Grace and faith can coexist and cooperate to accomplish the same end because neither one is of works. Faith is not a work (Rom. 4:5). Grace excludes all works (Rom. 11:5-6). Therefore, there is no conflict between grace and faith.
In the convincing work of the Holy Spirit, the gift of faith is given with which the one being convicted believes unto salvation. It is all of grace and is a gift so no work is involved on man’s part (John 16:8-11).
6. REFORMED LEGALISM
- Tenses of Salvation
There are three tenses of salvation: past, present and future. Each of these tenses are accomplished for the Christian by grace (Eph. 2:8-9; Titus 2:11-12; II Tim. 2:2; Heb. 7:25).
Many reformed men place all present tense salvation into the future. Thus justification and eternal life are made to be future realities by many or most reformed men.
This is essentially the meaning of “justification” in Paul. It is an eschatological word which relates to the verdict of acquittal on the day of judgment (Rom. 2:13). Believers have this future acquittal in the present by faith (Matt. 12:36, 37; Jn. 5:24).*22
As to eternal life:
For when He returns He fulfills all His promises and grants to His confessors the perfect salvation and eternal life. Therefore they live in hope, and expect continuously the blessed hope… And only in the coming age will they receive eternal life (Mark 10:30).*23
Except for minor details, such as, making eternal life the perpetual happiness of the final state of the righteous, most reformed men agree that eternal life is future.
Since present tense salvation is all in the future, man is left in the present living under law and earning his future tense salvation by persevering as a believer.*24
It is at this point that many Baptists have been misled. Perseverance of the saints means just that. The emphasis is on the human’s persistence in salvation.*25 Many Baptists take this to be the same as “eternal security” or “security.” It is not the same. The emphasis of security is God’s work in keeping the believer (I Cor. 11:30-32; Heb. 7:25; Rom. 8:31-34).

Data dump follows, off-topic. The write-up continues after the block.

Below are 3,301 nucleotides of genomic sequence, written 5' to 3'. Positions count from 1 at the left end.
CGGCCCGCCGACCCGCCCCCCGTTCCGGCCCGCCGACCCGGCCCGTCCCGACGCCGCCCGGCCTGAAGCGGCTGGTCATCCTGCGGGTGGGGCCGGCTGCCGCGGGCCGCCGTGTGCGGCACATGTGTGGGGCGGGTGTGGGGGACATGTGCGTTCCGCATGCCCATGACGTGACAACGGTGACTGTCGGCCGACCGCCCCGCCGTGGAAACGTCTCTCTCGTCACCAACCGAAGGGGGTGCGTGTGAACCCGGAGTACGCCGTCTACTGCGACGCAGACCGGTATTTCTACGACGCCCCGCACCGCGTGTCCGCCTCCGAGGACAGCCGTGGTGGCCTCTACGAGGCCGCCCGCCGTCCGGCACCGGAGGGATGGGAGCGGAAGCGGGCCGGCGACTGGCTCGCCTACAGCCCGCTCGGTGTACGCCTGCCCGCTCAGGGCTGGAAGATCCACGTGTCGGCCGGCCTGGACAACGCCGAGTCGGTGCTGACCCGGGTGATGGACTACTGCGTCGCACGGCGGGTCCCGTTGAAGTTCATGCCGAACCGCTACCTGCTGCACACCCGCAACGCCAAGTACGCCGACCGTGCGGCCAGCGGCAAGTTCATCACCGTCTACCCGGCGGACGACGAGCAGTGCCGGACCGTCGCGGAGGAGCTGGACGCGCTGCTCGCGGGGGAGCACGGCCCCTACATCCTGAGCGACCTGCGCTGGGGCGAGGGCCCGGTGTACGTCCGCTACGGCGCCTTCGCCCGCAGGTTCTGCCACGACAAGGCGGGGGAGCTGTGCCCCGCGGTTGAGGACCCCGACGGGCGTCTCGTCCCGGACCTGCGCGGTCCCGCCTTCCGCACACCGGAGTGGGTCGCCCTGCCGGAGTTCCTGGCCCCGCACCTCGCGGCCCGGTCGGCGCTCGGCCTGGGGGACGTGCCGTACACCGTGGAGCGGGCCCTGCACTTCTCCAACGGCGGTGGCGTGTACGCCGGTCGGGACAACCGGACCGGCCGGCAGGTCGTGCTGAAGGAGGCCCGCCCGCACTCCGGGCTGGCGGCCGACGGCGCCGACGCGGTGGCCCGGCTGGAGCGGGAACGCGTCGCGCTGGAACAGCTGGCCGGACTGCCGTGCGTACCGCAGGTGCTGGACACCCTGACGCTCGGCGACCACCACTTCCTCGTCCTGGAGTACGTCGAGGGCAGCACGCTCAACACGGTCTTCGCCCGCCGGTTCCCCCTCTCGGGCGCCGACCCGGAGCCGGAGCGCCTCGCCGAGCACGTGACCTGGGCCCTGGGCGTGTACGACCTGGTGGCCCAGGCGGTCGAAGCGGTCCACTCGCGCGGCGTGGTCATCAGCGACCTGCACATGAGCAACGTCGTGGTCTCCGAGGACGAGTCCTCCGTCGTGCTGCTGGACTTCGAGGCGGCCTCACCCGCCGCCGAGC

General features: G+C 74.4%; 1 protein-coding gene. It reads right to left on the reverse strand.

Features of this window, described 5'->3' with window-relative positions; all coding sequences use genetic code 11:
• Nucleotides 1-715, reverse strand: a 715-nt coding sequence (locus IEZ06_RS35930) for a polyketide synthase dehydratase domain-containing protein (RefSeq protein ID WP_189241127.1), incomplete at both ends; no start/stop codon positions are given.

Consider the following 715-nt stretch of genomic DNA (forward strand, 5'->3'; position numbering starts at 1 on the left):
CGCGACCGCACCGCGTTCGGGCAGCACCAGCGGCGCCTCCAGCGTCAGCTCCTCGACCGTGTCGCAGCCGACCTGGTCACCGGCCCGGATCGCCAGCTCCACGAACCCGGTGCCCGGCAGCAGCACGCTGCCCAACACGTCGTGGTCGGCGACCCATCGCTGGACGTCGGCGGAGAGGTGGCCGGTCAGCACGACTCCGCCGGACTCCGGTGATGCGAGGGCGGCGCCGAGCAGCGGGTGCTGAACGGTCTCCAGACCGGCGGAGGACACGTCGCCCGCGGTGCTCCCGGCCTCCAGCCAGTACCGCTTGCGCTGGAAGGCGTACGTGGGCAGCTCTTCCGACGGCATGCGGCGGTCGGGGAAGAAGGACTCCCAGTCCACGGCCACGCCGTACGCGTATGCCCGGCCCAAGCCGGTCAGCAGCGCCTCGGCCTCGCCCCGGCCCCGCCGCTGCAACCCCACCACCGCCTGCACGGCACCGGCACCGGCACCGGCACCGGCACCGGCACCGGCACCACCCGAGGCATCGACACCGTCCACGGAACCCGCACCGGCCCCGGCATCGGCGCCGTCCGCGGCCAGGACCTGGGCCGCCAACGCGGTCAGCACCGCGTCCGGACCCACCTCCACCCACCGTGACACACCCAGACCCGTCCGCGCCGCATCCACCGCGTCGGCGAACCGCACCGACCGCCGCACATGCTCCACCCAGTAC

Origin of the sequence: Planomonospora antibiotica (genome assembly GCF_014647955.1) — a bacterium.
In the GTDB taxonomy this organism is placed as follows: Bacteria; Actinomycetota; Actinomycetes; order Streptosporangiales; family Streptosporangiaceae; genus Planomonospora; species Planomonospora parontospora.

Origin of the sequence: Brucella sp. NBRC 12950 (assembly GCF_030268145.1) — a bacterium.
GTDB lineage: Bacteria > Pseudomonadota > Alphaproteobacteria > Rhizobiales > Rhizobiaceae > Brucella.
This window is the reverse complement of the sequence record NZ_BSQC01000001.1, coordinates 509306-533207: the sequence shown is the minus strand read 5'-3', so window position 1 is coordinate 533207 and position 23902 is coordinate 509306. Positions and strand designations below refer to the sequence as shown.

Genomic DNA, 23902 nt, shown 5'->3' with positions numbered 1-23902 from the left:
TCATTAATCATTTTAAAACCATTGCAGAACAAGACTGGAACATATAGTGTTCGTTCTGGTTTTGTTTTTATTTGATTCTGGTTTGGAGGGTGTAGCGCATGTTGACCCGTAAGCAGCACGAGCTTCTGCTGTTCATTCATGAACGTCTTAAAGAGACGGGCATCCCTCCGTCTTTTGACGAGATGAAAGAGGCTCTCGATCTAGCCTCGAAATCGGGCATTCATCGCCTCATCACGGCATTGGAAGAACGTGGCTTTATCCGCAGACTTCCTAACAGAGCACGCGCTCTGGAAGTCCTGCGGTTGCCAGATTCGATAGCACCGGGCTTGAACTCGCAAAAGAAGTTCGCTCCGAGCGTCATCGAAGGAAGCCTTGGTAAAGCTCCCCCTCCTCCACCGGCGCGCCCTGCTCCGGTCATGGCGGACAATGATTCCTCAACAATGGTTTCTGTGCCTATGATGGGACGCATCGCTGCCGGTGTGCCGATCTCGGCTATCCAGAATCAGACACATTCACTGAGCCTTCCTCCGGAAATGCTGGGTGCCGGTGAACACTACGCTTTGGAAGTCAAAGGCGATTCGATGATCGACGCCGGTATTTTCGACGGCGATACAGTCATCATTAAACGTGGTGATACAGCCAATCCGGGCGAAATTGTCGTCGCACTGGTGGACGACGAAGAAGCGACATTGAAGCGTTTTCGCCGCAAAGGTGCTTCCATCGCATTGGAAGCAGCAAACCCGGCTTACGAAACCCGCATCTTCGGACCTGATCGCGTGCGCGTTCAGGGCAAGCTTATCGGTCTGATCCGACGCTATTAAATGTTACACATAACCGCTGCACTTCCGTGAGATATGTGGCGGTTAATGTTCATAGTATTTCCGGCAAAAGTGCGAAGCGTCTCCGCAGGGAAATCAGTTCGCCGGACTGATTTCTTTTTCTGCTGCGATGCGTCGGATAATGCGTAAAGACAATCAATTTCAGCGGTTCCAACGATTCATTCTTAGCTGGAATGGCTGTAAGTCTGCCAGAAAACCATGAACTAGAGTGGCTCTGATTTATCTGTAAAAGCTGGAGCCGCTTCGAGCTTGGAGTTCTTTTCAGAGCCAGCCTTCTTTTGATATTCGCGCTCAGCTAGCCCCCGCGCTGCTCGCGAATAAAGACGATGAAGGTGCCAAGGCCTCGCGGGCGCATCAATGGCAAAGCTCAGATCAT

The reformed man is in earnest when he speaks of the perseverance of the saints. He will modify it by saying one must depend on the grace of God.
The picture of the present life as under law is seen as a “struggle” and a “warfare” which by perseverance and the grace of God one earns his future blessings. Thus all reformed men are legalistic at heart and their perseverance is not the security of the Baptists.
2. The Sacraments
Most reformed men agree that in some undefined manner, the Holy Spirit works grace in the life of the believer to help him persevere. It is not until one sees the sacraments as the reformed man sees them that it is clear how the Holy Spirit works this grace.
Berkhof defines a sacrament:
A sacrament is a holy ordinance instituted by Christ, in which by sensible signs the grace of God in Christ, and the benefits of the covenant of grace are represented, sealed, and applied to the believers, and these in turn give expression to their faith and allegiance to God.*26
Thus it should be no surprise that after calling the Lord’s Supper a sacrament, Berkhof quotes the Heidelberg Catechism to define how the Lord’s Supper is a sacrament.
The Heidelberg Catechism says that Christ intends, “by these visible signs and pledges to assure us that we are as really partakers of His true body and blood, through the working of the Holy Spirit, as we receive by mouth of the body these holy tokens in remembrance of Him; and that all His sufferings and obedience are as certainly ours as if we ourselves had in our own persons suffered and made satisfaction to God for our sins.*27